mlwang

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About mlwang

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  1. Finally! Love the new per-folder issue notification. Thanks!
  2. scegg beat me to it. I've just upgraded to High Sierra (10.13.2), and this is quite annoying.
  3. @Helen, Got home early thanks to the Typhoon. The debug log has been sent to support as you instructed. Turns out there's no predefined hosts for any folder on the device "carlo" (the mac desktop where the screenshot was taken). The "folder_defaults.known_hosts" setting in Power user preferences is empty, too. There are only 4 "Power user preferences" using non-default values: folder_rescan_interval - 18000 send_statistics = false enable_journaling = false peer_expiration_days = 1 In the meantime, a new ghost has appeared, so now the device "carlo" is sync'ed to 3 other "carlos."
  4. Ah, Ok. Then the answer is yes, I'm very sure btsync (2.3.8) is gone. And as I said, I started Resilio Sync (since RC1) with a new identity, and switch all devices sharing the same identity with carlo to the new identity after upgrading to 2.4 RC1. So even if btsync is still running secretly on carlo (or any other device, for that matter), the two should not talk to each other, right? I would be very worried if they do. I'll do as you instruct and collect the logs tomorrow night (Taiwan time, +0800). I'm just home and it's a big day at work tomorrow, so I need the rest of the day to prepare for it. Sorry.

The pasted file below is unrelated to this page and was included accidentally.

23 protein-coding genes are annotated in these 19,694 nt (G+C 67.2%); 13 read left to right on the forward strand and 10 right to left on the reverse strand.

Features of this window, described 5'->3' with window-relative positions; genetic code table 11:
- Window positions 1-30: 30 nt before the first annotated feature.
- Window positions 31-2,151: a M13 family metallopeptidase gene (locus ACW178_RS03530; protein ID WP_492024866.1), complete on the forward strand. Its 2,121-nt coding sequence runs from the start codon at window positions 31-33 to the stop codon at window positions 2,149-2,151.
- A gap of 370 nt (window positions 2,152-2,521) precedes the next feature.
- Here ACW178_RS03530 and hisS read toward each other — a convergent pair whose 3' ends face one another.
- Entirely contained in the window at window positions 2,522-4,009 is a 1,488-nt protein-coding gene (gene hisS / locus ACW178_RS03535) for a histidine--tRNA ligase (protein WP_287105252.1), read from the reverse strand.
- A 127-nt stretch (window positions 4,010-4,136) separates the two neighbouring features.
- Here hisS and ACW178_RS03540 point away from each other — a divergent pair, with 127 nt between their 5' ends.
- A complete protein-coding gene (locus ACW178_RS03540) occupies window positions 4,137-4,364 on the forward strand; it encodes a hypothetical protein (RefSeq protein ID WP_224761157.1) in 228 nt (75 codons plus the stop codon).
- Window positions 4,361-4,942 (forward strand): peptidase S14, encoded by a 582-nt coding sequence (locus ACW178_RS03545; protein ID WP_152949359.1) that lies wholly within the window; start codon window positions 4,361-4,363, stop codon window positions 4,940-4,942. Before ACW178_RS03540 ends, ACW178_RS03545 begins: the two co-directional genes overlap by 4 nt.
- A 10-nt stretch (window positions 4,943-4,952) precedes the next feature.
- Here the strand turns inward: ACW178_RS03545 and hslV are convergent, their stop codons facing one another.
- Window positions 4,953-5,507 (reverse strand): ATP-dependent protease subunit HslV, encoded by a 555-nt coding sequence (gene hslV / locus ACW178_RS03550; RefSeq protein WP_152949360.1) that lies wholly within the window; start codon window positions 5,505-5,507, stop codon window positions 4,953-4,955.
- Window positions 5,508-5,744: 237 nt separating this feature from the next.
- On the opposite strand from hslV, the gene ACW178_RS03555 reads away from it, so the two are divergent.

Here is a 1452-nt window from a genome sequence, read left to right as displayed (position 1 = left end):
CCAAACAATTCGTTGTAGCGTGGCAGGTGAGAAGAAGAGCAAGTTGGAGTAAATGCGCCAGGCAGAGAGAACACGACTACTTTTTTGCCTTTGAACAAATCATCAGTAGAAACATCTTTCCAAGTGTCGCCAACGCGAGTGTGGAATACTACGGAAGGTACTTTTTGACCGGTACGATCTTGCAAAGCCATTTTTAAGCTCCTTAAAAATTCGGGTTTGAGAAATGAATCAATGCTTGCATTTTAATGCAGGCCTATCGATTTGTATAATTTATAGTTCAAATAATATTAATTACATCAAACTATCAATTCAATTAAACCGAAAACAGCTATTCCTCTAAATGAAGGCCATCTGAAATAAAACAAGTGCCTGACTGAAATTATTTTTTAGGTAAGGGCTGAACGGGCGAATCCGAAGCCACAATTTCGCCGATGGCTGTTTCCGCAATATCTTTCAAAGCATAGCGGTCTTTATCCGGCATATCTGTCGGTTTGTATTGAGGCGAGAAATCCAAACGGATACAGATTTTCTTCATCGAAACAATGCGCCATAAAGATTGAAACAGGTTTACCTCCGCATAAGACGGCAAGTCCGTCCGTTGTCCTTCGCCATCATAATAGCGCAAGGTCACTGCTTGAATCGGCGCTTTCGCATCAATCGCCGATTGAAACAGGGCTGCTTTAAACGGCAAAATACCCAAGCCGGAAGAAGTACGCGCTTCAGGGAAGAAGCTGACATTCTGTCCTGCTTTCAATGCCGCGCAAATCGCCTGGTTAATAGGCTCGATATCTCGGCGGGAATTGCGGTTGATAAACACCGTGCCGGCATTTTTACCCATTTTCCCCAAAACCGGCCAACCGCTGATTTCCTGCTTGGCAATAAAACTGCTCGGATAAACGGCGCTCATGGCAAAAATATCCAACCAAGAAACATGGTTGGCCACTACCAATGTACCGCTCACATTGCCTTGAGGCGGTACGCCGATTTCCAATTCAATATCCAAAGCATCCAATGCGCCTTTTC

5. @Helen, sorry, but I don't understand what you mean by confirming btsync is not running on carlo peer. As I said, the screenshot was taken on carlo, so of course btsync was running on carlo. The problem is, there is only one carlo I know of, so where do the other two carlos come from? Carlo should not be listed as a peer of itself, let alone twice. All my devices (same identity or not) use a unique listening port (the one configurable in Advance Preferences, just to be sure we're talking about the same thing). Yes, I do use predefined hosts on some of my devices, but not sure if carlo uses the feature. I'll check and get back to you when I get home (carlo is at home). As to debug logs, there's none since turning off debug logging is the first thing I do when installing btsync. Will they still be useful if I turn debug logging on now? If so, for how long do I need to leave the logging on before collecting the logs?